π Space
Conquering Mars: realistic venture or a fantasy?

“Mars is the new American frontier”

Sophy Caulier, Independant journalist
On September 8th, 2021 |
4 min reading time
Francis Rocard
Francis Rocard
Astrophysicist and Head of Solar system exploration programmes at CNES
Key takeaways
  • Today, exploration projects are mainly concerned with Mars.
  • To achieve this, NASA's annual budget – currently around 22 billion dollars – must be quadrupled.
  • The current strategy is to start from lunar orbit using the Lunar Orbital Platform Gateway (LOP-G), 380,000km from Earth.
  • The LOP-G will enable proof of concepts to be carried out, without which we will never know whether it is possible to go to Mars.
  • This phase could last up to two or even three decades and, while it lasts, will consume a large part of NASA’s budget.

Where can we real­is­ti­cal­ly envis­age going for space explo­ration missions?

Fran­cis Rocard. If we con­sid­er manned or resource exploita­tion mis­sions, pos­si­ble des­ti­na­tions are the Moon, Venus, Mars or aster­oids. Today, explo­ration projects are main­ly con­cerned with Mars. Let me explain. With the Apol­lo mis­sions, the Amer­i­cans went to the Moon. Kennedy won the gam­ble he had tak­en to get there before the end of the decade and ahead of the Rus­sians. At the time, it was imag­ined that there would be a new El dora­do in space after tele­coms with micro­grav­i­ty to pro­duce mate­ri­als or med­i­cines, and that all this would attract pri­vate invest­ment. Fifty years lat­er, it must be said that that part was a mis­ap­pre­hen­sion. In the end, there was no pri­vate invest­ment as had been expect­ed, and space explo­ration was ulti­mate­ly fund­ed by pub­lic resources alone. Fol­low­ing that, the Unit­ed States focused on low Earth orbit and built the Inter­na­tion­al Space Sta­tion (ISS). But it is now becom­ing frag­ile as it requires a lot of main­te­nance and is expect­ed to be shut down by 2028–2030. To main­tain its lead­er­ship in space, the US needs to move on. So, the next step will almost cer­tain­ly be Mars!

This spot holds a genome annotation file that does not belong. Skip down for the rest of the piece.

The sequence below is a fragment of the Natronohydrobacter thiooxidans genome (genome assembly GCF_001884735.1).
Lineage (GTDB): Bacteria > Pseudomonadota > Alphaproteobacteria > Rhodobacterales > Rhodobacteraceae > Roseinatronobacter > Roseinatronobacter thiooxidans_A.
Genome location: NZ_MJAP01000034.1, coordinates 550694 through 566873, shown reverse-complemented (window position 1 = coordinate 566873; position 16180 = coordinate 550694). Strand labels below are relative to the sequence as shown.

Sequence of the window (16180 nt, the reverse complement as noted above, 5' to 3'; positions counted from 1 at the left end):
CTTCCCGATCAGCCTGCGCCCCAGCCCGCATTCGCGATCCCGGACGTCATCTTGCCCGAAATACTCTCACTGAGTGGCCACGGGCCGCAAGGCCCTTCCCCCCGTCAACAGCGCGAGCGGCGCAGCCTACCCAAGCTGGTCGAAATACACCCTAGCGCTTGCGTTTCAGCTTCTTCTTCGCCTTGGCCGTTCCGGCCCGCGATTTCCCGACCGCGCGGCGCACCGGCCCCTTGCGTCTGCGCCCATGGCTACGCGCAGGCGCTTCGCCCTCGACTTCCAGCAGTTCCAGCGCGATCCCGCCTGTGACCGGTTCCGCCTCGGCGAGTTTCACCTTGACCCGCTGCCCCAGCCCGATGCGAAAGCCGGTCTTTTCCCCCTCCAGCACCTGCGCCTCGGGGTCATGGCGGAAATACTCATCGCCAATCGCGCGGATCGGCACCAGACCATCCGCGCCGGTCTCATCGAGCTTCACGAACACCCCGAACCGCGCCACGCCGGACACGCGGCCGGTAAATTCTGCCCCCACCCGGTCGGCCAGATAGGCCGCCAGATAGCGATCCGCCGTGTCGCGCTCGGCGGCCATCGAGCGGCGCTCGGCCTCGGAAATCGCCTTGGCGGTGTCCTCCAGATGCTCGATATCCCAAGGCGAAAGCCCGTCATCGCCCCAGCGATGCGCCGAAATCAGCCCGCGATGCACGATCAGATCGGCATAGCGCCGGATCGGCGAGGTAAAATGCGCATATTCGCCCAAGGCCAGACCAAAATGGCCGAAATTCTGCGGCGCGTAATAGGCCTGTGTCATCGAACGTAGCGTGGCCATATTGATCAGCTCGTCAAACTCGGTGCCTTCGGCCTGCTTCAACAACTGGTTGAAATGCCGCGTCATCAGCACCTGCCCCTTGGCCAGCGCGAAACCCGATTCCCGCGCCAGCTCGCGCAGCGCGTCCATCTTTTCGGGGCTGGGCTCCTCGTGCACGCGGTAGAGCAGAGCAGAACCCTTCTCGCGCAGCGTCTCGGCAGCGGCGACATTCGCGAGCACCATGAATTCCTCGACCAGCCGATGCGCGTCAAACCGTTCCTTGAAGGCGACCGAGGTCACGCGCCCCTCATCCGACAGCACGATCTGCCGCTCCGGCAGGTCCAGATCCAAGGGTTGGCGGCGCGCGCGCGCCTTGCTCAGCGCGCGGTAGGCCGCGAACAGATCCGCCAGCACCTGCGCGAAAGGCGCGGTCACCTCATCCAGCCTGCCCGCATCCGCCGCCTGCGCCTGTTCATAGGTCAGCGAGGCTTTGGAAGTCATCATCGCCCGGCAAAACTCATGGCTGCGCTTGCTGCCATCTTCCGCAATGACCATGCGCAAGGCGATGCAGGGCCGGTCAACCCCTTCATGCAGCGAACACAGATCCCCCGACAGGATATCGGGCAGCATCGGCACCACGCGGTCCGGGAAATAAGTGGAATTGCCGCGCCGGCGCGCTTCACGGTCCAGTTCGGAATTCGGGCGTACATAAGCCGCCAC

Why Mars?

It’s not for sci­en­tif­ic rea­sons or to find traces of life because that is already under­way with the Per­se­ver­ance rover and the sam­ples it will bring back to Earth in sev­er­al years for analy­sis. More­over, when Kennedy launched the project to go to the Moon, the ques­tion of a sci­en­tif­ic return was not even on the cards! Nor was it to exploit resources. After all, there is no finan­cial return to be expect­ed from those activ­i­ties. The only inter­est­ing resources on Mars are those that will be used for the mis­sion. When asked by jour­nal­ists why he want­ed to climb Ever­est, the moun­taineer George Mal­lo­ry replied: “because it’s there”. The same is true of Mars. After the Moon and low Earth orbit, it is the most inspir­ing goal. More­over, there is a real con­sen­sus between the White House, Con­gress and NASA on this com­mon goal of pur­su­ing human space­flight and main­tain­ing the Amer­i­can lead in this field. In 2010, Pres­i­dent Barack Oba­ma can­celled the Con­stel­la­tion pro­gramme, which aimed to send astro­nauts to the Moon on long-dura­tion mis­sions. How­ev­er, he did not can­cel the long-term vision of send­ing astro­nauts to Mars. It is said that a leader does not com­pare him­self to oth­ers, that he must take risks and move for­ward and that is what the US is doing. Mars is the new Amer­i­can frontier!

The project is far too heavy and too expen­sive to do every­thing in par­al­lel as was done for the Moon, where all the dif­fer­ent com­po­nents were car­ried out at once.